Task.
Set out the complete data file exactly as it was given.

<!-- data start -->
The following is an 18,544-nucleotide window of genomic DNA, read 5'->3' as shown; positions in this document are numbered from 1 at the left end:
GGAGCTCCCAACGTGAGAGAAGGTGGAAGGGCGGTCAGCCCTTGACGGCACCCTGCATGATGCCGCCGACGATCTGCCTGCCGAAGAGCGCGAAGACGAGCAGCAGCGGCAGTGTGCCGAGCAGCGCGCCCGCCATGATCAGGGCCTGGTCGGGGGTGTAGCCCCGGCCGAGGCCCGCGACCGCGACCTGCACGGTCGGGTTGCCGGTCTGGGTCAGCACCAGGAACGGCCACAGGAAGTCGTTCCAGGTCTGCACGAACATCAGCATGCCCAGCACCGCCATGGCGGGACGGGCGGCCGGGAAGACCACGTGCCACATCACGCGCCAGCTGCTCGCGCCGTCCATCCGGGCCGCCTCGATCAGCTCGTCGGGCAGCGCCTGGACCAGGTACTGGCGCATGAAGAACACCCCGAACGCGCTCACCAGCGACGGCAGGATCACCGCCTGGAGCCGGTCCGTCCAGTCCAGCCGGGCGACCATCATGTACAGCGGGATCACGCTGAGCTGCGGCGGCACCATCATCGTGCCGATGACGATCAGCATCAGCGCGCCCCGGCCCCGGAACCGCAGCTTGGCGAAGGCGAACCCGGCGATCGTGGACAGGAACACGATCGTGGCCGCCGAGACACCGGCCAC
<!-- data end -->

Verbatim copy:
The following is an 18,544-nucleotide window of genomic DNA, read 5'->3' as shown; positions in this document are numbered from 1 at the left end:
GGAGCTCCCAACGTGAGAGAAGGTGGAAGGGCGGTCAGCCCTTGACGGCACCCTGCATGATGCCGCCGACGATCTGCCTGCCGAAGAGCGCGAAGACGAGCAGCAGCGGCAGTGTGCCGAGCAGCGCGCCCGCCATGATCAGGGCCTGGTCGGGGGTGTAGCCCCGGCCGAGGCCCGCGACCGCGACCTGCACGGTCGGGTTGCCGGTCTGGGTCAGCACCAGGAACGGCCACAGGAAGTCGTTCCAGGTCTGCACGAACATCAGCATGCCCAGCACCGCCATGGCGGGACGGGCGGCCGGGAAGACCACGTGCCACATCACGCGCCAGCTGCTCGCGCCGTCCATCCGGGCCGCCTCGATCAGCTCGTCGGGCAGCGCCTGGACCAGGTACTGGCGCATGAAGAACACCCCGAACGCGCTCACCAGCGACGGCAGGATCACCGCCTGGAGCCGGTCCGTCCAGTCCAGCCGGGCGACCATCATGTACAGCGGGATCACGCTGAGCTGCGGCGGCACCATCATCGTGCCGATGACGATCAGCATCAGCGCGCCCCGGCCCCGGAACCGCAGCTTGGCGAAGGCGAACCCGGCGATCGTGGACAGGAACACGATCGTGGCCGCCGAGACACCGGCCAC